The ensemble of the Wooster Group’s Early Shaker Spirituals, featuring Frances McDormand (center), performs some ecstatic dancing toward the end of the hour-long show. Below: The show’s core women singers (from left) Elizabeth Lecompte, Suzzy Roche, McDormand and Cynthia Hedstrom. Photos by Paula Cort
If, as they say, ’tis the gift to be simple, then Early Shaker Spirituals is truly gifted.
Just what is this show exactly? Is it an hourlong piece of documentary theater about songs sung (and danced) by the Shakers, an offshoot of the Quakers? Is it a simply staged concert in which four women sing along with a record album? Is it some avant garde comment on simplicity and spirituality by New York’s famed Wooster Group? Yes, yes and yes.
If you happen to be going to this sold-out touring production now at Z Space, first of all, lucky you. It is, first and foremost, a highly enjoyable experience that, in its way, also finds a way to challenge its audience. Here’s what you’re in for: four women dressed in simple Shaker garb (long print dresses, sensible shoes) are gathered. Because The Wooster Group has subtitled this “a record album interpretation,” it should come as no surprise that the women – via high-tech earpieces – are listening to the album “Early Shaker Spirituals” being played on a record player over at the sound booth. They sing along to side one of the 1976 album (the recordings were made in the ’60s and ’70s), and a narrator (Jamie Poskin, reads the album’s liner notes and talks briefly about the origins of the songs. Occasionally the women – Cynthia Hedstrom, Elizabeth LeCompte, Frances McDormand and Suzzy Roche – shift position in their cluster, but mostly they just sing. And it’s beautiful.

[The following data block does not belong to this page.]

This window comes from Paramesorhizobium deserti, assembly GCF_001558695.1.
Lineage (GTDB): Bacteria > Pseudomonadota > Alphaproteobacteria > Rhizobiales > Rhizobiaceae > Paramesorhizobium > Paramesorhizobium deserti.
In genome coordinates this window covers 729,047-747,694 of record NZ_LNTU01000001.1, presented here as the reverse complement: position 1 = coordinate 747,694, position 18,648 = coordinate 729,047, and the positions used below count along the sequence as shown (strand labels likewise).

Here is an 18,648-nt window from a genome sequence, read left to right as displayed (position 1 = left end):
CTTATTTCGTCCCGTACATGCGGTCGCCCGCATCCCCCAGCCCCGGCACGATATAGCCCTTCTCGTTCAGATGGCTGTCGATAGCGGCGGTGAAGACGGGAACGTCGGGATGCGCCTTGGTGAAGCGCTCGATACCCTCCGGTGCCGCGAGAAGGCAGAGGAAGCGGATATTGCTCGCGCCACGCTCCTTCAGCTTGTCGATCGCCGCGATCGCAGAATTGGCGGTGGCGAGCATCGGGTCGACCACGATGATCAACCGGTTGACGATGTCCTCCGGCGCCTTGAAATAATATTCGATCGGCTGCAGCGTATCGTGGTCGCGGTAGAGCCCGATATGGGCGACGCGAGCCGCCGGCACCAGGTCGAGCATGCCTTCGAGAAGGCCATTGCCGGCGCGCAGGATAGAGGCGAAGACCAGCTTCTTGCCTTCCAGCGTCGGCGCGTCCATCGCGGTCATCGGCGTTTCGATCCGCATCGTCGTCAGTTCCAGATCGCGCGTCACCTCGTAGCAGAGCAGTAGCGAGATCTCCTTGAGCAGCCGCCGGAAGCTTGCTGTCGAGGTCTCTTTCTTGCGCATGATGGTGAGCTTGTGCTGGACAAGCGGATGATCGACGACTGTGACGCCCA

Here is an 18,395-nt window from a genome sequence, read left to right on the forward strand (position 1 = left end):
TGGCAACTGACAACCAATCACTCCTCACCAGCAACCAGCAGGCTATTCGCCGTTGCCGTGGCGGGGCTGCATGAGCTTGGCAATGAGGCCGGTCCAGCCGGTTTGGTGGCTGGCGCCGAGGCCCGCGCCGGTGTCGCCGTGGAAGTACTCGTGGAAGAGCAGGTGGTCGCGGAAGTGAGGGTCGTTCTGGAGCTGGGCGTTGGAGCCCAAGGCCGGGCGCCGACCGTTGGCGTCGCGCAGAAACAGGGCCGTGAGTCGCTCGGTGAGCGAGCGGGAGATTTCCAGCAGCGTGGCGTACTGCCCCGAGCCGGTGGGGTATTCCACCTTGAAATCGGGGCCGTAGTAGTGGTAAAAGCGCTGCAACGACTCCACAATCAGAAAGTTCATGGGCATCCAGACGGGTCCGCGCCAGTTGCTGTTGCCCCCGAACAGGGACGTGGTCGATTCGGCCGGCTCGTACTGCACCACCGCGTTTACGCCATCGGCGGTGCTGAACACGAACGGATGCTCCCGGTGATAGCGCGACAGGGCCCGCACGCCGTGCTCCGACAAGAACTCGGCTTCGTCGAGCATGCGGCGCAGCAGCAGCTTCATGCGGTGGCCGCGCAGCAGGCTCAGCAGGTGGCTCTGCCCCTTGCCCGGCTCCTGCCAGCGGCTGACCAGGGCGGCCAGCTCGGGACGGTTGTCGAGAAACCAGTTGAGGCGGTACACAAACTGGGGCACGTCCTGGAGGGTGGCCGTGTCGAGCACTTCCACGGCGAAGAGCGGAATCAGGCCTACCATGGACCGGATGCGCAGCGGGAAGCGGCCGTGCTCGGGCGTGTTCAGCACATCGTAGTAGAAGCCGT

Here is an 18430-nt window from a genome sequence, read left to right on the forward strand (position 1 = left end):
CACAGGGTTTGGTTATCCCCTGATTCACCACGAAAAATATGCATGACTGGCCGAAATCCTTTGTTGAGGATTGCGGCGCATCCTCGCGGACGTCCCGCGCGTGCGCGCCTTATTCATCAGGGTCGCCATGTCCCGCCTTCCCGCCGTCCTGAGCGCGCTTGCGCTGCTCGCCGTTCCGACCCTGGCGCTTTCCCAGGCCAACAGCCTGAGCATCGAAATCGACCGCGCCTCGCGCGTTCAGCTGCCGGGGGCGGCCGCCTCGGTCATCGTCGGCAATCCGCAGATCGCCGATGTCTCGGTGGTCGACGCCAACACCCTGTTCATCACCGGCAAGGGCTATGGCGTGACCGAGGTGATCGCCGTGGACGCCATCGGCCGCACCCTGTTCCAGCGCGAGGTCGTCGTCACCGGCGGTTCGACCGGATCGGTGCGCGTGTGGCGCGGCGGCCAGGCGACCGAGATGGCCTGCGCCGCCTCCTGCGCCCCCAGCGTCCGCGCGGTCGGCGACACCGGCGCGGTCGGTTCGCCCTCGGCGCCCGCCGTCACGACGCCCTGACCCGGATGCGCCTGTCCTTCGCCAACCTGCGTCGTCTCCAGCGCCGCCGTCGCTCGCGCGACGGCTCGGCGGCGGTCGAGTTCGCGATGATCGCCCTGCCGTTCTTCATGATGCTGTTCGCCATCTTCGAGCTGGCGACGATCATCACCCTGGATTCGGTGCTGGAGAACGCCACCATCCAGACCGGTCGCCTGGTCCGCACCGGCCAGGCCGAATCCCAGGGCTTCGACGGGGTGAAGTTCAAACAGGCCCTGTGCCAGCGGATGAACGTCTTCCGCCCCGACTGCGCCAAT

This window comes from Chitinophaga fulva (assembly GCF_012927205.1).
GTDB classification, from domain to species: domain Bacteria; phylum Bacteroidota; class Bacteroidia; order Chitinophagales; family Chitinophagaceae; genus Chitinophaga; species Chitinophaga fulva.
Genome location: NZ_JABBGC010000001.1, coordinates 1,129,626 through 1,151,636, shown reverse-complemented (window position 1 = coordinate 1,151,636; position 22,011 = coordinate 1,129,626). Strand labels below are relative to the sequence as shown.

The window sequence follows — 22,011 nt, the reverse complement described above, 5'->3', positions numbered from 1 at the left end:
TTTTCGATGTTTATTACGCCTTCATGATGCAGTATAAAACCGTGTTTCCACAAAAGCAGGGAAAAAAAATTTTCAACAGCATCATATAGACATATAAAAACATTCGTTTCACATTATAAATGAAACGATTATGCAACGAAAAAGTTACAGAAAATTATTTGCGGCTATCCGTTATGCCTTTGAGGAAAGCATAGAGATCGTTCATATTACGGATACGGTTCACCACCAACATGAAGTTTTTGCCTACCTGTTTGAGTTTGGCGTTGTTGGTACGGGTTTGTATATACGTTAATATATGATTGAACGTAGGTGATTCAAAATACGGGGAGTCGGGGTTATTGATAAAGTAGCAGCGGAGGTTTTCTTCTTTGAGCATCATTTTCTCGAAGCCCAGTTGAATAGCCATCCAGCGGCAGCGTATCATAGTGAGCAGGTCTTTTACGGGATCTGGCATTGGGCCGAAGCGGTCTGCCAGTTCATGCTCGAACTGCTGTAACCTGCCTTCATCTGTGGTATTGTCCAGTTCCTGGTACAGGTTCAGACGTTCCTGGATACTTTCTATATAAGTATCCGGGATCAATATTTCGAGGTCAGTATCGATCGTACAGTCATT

These are older women with interesting voices. Other than Roche (one third of the Roches), who could sing all night and hold the audience in her thrall, none of the voices is likely to win a televised singing contest, and that makes their singing all the more wonderful.
The women sing 17 songs and recite two of the album’s spoken-word tracks describing aspects of the song and song culture among the Shakers. Then, the women are joined by younger men in contemporary garb – Max Bernstein, Matthew Brown, Modesto Flako Jimenez, Bobby McElver and Andrew Schneider – to add dancing to their singing. It’s a patterned, ecstatic kind of circle dancing – lots of spinning and stomping – and it elevates the show from a sort of NPR special report come to life into a modest spectacle suffused with joy.
There’s no question that this is an odd show. Because these are performers and not actual Shakers (by 2012 there were only three Shakers left), we’re given to interpret their work rather than simply appreciate it. This is Shaker simplicity examined and exalted by artists for the enjoyment, education and, perhaps, puzzlement of others. It’s an interesting thing to think about while you’re watching the show: in life, these songs are ingrained in everyday spirituality, touchstones for believers to connect to other believers and that which they believe is bigger than them all. On a stage, it’s also musical theater, complete with choreography, sound, set and lighting design and an Academy Award-winning familiar face in a bonnet. It’s unreal and real at the same time, a delicious theatrical duality.
FOR MORE INFORMATION
The Wooster Group’s Early Shaker Spirituals: A Record Album Interpretation continues through Sunday, Feb. 8 at Z Space, 450 Florida St., San Francisco. Tickets are $50 (and all shows are sold out). Call 866-811-4111 or visit www.zspace.org.